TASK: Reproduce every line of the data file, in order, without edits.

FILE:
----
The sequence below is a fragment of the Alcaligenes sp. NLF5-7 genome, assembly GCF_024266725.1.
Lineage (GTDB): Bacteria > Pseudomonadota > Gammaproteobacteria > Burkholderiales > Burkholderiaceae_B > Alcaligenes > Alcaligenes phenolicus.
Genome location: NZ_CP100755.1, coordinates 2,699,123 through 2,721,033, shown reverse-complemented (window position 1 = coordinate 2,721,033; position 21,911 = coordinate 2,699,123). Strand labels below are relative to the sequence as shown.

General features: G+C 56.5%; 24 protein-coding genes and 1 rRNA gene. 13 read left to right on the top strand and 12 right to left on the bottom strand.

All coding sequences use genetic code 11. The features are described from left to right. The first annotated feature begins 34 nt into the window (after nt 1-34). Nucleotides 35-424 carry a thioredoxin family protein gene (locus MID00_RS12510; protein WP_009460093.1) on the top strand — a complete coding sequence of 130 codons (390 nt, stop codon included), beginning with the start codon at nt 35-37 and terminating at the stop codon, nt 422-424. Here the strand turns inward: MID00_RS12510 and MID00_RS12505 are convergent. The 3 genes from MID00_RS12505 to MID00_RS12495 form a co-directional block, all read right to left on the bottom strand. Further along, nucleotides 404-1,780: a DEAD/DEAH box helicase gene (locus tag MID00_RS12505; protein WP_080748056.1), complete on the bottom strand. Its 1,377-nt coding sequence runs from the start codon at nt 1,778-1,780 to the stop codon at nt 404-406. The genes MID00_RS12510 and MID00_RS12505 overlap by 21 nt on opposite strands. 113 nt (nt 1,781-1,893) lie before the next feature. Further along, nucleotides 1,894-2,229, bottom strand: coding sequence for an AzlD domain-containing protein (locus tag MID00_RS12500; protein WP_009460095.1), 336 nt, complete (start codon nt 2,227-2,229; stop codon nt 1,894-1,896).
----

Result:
The sequence below is a fragment of the Alcaligenes sp. NLF5-7 genome, assembly GCF_024266725.1.
Lineage (GTDB): Bacteria > Pseudomonadota > Gammaproteobacteria > Burkholderiales > Burkholderiaceae_B > Alcaligenes > Alcaligenes phenolicus.
Genome location: NZ_CP100755.1, coordinates 2,699,123 through 2,721,033, shown reverse-complemented (window position 1 = coordinate 2,721,033; position 21,911 = coordinate 2,699,123). Strand labels below are relative to the sequence as shown.

General features: G+C 56.5%; 24 protein-coding genes and 1 rRNA gene. 13 read left to right on the top strand and 12 right to left on the bottom strand.

All coding sequences use genetic code 11. The features are described from left to right. The first annotated feature begins 34 nt into the window (after nt 1-34). Nucleotides 35-424 carry a thioredoxin family protein gene (locus MID00_RS12510; protein WP_009460093.1) on the top strand — a complete coding sequence of 130 codons (390 nt, stop codon included), beginning with the start codon at nt 35-37 and terminating at the stop codon, nt 422-424. Here the strand turns inward: MID00_RS12510 and MID00_RS12505 are convergent. The 3 genes from MID00_RS12505 to MID00_RS12495 form a co-directional block, all read right to left on the bottom strand. Further along, nucleotides 404-1,780: a DEAD/DEAH box helicase gene (locus tag MID00_RS12505; protein WP_080748056.1), complete on the bottom strand. Its 1,377-nt coding sequence runs from the start codon at nt 1,778-1,780 to the stop codon at nt 404-406. The genes MID00_RS12510 and MID00_RS12505 overlap by 21 nt on opposite strands. 113 nt (nt 1,781-1,893) lie before the next feature. Further along, nucleotides 1,894-2,229, bottom strand: coding sequence for an AzlD domain-containing protein (locus tag MID00_RS12500; protein WP_009460095.1), 336 nt, complete (start codon nt 2,227-2,229; stop codon nt 1,894-1,896).